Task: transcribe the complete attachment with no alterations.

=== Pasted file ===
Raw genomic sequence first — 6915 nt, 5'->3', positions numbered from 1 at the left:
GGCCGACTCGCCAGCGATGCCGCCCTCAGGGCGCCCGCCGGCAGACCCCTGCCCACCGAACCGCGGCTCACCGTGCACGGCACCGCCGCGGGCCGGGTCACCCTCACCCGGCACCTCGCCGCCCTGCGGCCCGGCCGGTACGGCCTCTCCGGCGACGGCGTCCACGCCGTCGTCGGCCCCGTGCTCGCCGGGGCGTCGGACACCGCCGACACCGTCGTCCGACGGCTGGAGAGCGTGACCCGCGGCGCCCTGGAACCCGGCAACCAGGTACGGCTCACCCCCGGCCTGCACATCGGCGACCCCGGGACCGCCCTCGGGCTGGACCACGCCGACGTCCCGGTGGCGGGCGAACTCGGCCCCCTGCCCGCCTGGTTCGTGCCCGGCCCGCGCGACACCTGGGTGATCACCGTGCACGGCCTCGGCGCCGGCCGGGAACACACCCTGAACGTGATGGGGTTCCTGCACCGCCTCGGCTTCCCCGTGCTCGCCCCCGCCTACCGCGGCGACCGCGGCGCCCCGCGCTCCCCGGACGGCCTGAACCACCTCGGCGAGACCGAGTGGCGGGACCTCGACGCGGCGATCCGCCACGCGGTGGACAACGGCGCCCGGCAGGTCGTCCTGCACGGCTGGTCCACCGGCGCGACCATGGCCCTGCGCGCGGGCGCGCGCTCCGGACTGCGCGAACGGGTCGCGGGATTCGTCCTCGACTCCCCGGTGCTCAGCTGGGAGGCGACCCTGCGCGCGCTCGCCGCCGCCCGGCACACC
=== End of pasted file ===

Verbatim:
Raw genomic sequence first — 6915 nt, 5'->3', positions numbered from 1 at the left:
GGCCGACTCGCCAGCGATGCCGCCCTCAGGGCGCCCGCCGGCAGACCCCTGCCCACCGAACCGCGGCTCACCGTGCACGGCACCGCCGCGGGCCGGGTCACCCTCACCCGGCACCTCGCCGCCCTGCGGCCCGGCCGGTACGGCCTCTCCGGCGACGGCGTCCACGCCGTCGTCGGCCCCGTGCTCGCCGGGGCGTCGGACACCGCCGACACCGTCGTCCGACGGCTGGAGAGCGTGACCCGCGGCGCCCTGGAACCCGGCAACCAGGTACGGCTCACCCCCGGCCTGCACATCGGCGACCCCGGGACCGCCCTCGGGCTGGACCACGCCGACGTCCCGGTGGCGGGCGAACTCGGCCCCCTGCCCGCCTGGTTCGTGCCCGGCCCGCGCGACACCTGGGTGATCACCGTGCACGGCCTCGGCGCCGGCCGGGAACACACCCTGAACGTGATGGGGTTCCTGCACCGCCTCGGCTTCCCCGTGCTCGCCCCCGCCTACCGCGGCGACCGCGGCGCCCCGCGCTCCCCGGACGGCCTGAACCACCTCGGCGAGACCGAGTGGCGGGACCTCGACGCGGCGATCCGCCACGCGGTGGACAACGGCGCCCGGCAGGTCGTCCTGCACGGCTGGTCCACCGGCGCGACCATGGCCCTGCGCGCGGGCGCGCGCTCCGGACTGCGCGAACGGGTCGCGGGATTCGTCCTCGACTCCCCGGTGCTCAGCTGGGAGGCGACCCTGCGCGCGCTCGCCGCCGCCCGGCACACC